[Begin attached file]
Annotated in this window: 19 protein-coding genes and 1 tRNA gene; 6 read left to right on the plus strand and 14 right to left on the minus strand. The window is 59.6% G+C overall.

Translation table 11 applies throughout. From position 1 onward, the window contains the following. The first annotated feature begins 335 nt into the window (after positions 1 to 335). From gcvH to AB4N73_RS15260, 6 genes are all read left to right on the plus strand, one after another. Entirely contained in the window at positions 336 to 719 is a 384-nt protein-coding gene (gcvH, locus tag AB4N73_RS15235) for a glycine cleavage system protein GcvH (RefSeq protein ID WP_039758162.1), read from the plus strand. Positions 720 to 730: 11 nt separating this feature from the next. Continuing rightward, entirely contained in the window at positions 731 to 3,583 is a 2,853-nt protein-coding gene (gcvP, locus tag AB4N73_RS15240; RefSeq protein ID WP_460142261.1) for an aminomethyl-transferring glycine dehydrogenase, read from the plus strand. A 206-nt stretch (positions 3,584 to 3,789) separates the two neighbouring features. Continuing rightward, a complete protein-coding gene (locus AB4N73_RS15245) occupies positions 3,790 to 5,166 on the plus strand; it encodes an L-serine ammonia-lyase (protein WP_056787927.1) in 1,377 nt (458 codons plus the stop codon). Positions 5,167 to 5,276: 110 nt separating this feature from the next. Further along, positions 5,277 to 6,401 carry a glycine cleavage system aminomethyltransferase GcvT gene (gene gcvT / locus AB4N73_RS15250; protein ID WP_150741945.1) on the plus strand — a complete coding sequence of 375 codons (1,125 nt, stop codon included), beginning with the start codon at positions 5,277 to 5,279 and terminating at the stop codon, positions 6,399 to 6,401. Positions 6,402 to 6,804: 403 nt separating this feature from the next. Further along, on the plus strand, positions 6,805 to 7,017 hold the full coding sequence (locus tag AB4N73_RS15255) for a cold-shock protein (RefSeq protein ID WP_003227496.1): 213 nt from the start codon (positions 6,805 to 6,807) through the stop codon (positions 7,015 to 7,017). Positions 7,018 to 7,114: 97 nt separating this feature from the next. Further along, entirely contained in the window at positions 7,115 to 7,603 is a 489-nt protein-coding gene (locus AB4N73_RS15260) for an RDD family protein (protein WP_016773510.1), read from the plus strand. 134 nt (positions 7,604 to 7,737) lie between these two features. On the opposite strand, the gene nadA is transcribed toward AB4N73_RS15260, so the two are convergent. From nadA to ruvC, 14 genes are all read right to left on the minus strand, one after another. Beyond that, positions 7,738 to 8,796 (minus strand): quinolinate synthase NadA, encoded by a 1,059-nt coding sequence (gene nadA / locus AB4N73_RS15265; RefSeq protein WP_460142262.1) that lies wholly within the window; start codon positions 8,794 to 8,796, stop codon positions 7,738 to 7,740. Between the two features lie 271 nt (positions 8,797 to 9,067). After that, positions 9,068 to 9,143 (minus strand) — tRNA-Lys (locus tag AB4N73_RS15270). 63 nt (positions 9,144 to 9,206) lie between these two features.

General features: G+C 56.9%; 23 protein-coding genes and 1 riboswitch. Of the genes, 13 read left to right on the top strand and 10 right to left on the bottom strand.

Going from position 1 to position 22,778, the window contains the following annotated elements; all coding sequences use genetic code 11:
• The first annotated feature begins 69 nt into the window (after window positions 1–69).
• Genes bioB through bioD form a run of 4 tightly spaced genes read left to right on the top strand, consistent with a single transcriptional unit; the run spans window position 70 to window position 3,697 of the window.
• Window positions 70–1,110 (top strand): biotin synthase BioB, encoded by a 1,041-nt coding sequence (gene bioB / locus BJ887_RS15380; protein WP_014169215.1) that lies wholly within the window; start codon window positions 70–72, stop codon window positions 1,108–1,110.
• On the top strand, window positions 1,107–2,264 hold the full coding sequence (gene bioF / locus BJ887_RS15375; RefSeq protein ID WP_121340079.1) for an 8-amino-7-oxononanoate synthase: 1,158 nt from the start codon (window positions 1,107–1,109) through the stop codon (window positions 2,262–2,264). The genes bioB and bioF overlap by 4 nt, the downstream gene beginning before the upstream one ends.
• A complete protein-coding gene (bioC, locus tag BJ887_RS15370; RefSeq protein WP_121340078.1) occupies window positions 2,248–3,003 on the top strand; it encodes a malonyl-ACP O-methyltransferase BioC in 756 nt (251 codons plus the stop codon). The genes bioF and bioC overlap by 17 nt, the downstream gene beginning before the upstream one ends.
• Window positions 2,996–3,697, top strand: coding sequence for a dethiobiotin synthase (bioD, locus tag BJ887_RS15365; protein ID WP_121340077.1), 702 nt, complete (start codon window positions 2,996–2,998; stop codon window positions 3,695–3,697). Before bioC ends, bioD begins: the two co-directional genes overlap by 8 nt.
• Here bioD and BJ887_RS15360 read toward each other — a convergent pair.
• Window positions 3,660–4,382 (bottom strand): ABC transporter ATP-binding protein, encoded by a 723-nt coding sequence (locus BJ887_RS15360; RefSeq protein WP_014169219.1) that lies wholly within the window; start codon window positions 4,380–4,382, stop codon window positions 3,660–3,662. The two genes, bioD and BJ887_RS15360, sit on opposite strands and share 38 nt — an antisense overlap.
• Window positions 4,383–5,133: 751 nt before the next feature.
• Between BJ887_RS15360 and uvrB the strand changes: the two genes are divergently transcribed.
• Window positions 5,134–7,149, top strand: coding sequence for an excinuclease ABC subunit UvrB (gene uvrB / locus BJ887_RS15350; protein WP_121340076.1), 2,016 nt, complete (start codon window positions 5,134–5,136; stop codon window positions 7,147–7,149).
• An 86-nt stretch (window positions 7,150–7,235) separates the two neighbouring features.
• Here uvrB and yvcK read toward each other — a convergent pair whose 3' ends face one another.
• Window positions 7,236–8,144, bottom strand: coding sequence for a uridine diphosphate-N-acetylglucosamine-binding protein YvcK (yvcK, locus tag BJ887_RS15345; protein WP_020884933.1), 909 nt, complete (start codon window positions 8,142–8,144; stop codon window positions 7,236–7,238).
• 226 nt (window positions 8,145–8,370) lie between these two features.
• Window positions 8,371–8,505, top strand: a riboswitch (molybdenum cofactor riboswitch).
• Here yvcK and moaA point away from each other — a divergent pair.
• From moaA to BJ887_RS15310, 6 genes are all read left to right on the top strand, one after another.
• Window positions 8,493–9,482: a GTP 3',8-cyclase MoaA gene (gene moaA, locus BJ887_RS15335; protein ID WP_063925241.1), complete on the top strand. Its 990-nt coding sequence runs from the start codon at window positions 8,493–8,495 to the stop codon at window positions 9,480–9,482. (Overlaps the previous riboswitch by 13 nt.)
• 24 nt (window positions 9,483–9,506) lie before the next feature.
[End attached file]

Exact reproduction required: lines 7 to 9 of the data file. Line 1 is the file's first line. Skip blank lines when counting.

• Window positions 70–1,110 (top strand): biotin synthase BioB, encoded by a 1,041-nt coding sequence (gene bioB / locus BJ887_RS15380; protein WP_014169215.1) that lies wholly within the window; start codon window positions 70–72, stop codon window positions 1,108–1,110.
• On the top strand, window positions 1,107–2,264 hold the full coding sequence (gene bioF / locus BJ887_RS15375; RefSeq protein ID WP_121340079.1) for an 8-amino-7-oxononanoate synthase: 1,158 nt from the start codon (window positions 1,107–1,109) through the stop codon (window positions 2,262–2,264). The genes bioB and bioF overlap by 4 nt, the downstream gene beginning before the upstream one ends.
• A complete protein-coding gene (bioC, locus tag BJ887_RS15370; RefSeq protein WP_121340078.1) occupies window positions 2,248–3,003 on the top strand; it encodes a malonyl-ACP O-methyltransferase BioC in 756 nt (251 codons plus the stop codon). The genes bioF and bioC overlap by 17 nt, the downstream gene beginning before the upstream one ends.